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Beyond the ScoreMusic as Performance$
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Nicholas Cook

Print publication date: 2014

Print ISBN-13: 9780199357406

Published to Oxford Scholarship Online: April 2014

DOI: 10.1093/acprof:oso/9780199357406.001.0001

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The Ghost in the Machine

The Ghost in the Machine

(p.337) 11 The Ghost in the Machine
Beyond the Score

Nicholas Cook

Oxford University Press

The development of recording relocated and democratized the consumption of music; problematized assumptions about performance, listening, and representation; and transformed the practice of performance by placing it within a greatly enlarged culture of musical consumption. The discourses of fidelity documented by Jonathan Sterne reflect the influence in a new context of the paradigm of reproduction that has prevented musicology from adequately engaging with performance. The chapter argues that the relationship between recordings and the performances they represent is not one of simple iconicity. It is rather a complex and historically contingent process of semiosis: recordings reconstruct reality, creating an experience that is more real than the real thing. In short, their motivating principle is not realism but hyperrealism. The chapter concludes with a study of liveness, understood not as the description of a state of affairs but rather as a perceptual construct, in short a signified.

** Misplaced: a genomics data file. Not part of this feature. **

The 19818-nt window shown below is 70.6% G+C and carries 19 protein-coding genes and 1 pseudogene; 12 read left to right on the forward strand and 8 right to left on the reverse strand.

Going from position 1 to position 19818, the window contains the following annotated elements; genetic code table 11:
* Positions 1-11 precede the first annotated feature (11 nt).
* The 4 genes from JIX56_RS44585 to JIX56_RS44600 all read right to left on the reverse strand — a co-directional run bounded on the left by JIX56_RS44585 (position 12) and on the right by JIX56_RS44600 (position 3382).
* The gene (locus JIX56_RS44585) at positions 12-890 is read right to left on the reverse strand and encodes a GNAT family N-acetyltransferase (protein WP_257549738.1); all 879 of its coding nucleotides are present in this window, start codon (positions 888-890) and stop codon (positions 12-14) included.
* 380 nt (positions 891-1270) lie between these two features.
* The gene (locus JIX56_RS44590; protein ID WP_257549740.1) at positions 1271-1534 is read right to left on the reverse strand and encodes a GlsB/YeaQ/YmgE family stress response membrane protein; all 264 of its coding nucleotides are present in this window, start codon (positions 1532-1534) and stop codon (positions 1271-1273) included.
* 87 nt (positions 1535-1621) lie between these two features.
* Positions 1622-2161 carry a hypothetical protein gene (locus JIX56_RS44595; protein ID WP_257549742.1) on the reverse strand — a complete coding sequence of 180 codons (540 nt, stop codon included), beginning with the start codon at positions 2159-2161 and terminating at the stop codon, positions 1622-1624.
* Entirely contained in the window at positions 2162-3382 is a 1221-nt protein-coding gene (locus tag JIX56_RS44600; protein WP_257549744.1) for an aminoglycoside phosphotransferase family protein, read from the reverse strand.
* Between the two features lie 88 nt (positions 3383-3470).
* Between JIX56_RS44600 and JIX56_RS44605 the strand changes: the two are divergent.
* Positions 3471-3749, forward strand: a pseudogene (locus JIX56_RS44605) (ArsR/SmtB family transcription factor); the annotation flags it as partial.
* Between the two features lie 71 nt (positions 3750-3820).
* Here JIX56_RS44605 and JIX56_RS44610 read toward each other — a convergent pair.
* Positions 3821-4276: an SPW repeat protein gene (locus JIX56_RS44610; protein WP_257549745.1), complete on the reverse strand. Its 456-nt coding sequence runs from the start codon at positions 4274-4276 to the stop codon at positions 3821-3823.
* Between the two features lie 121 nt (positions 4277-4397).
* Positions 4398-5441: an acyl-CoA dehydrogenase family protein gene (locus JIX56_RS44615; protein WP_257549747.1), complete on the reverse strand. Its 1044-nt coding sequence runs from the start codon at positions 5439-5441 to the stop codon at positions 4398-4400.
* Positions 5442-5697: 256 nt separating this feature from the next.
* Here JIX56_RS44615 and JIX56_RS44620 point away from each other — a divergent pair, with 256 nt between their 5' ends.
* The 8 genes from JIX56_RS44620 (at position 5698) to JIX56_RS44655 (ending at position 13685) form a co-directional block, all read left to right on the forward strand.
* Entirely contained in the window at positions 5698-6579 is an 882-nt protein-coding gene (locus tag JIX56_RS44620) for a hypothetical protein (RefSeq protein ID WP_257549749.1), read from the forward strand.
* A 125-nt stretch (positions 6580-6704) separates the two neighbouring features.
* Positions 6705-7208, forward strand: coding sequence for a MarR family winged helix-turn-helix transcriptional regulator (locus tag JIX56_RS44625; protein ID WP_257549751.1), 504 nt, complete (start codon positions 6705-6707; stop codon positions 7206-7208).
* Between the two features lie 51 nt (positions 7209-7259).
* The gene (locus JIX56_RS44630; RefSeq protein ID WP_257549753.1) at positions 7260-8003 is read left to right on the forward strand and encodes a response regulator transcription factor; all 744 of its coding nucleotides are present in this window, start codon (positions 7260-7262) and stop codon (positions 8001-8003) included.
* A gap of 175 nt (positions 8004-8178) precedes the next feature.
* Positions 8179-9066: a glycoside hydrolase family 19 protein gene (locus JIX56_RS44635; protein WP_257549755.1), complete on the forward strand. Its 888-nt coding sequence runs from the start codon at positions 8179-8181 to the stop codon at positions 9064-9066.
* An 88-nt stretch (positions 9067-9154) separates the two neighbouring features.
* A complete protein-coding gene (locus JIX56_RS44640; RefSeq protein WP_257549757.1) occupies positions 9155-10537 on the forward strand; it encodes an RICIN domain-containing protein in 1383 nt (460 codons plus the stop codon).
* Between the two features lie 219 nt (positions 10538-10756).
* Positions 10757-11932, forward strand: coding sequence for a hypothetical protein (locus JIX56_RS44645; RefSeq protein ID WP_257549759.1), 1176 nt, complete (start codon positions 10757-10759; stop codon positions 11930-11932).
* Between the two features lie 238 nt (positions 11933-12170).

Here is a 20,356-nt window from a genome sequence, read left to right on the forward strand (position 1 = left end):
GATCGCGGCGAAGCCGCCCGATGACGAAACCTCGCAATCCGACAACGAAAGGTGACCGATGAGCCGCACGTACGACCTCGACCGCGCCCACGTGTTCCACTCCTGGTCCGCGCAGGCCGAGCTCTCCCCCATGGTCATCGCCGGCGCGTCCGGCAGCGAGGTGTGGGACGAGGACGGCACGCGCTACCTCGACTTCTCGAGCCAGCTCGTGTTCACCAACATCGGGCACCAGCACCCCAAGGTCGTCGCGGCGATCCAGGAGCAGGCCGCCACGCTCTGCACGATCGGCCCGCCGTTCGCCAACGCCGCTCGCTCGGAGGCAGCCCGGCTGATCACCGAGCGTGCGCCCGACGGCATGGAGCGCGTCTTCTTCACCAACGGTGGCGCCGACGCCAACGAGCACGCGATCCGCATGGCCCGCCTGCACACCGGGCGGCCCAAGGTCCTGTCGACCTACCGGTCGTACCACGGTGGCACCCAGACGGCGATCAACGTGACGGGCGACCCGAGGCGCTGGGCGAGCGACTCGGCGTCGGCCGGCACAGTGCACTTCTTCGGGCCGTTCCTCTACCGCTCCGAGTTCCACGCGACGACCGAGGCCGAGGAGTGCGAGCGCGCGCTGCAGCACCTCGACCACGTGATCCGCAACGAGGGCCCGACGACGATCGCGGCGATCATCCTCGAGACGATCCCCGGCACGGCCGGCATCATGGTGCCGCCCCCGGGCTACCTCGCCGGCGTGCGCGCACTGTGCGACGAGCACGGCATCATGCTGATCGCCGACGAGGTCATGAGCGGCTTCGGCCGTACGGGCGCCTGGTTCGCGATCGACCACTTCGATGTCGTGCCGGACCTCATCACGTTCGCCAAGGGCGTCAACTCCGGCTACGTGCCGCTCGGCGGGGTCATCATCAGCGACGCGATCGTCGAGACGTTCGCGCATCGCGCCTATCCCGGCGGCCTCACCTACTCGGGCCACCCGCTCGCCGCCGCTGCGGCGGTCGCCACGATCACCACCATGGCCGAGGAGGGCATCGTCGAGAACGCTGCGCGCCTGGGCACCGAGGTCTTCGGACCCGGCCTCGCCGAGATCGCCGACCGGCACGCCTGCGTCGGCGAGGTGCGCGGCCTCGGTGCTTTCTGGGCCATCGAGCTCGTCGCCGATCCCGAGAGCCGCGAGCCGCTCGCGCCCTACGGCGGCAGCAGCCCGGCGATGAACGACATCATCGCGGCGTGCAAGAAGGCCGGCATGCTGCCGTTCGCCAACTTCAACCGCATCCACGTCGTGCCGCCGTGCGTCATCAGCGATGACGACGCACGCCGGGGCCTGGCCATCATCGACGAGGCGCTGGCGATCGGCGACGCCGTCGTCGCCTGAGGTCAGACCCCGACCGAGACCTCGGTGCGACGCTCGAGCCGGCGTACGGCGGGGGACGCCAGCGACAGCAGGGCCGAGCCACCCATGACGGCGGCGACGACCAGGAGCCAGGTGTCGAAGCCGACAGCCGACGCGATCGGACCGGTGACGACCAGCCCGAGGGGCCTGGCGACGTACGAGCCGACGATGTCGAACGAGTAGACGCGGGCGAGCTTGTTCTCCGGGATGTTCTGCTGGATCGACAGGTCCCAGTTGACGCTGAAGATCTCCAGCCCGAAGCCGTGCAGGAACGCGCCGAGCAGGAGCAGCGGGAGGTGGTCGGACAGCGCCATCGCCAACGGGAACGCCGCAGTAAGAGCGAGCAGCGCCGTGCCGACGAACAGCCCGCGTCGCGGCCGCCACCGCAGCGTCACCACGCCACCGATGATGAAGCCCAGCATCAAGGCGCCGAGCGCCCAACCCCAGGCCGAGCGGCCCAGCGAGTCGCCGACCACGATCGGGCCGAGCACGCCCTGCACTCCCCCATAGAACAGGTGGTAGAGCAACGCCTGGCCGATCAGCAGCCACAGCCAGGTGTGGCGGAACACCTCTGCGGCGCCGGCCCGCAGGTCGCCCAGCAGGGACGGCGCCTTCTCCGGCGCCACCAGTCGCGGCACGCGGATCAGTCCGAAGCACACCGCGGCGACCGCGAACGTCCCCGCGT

Keywords:   recording, fidelity, iconicity, semiosis, hyperrealism, liveness, Sterne

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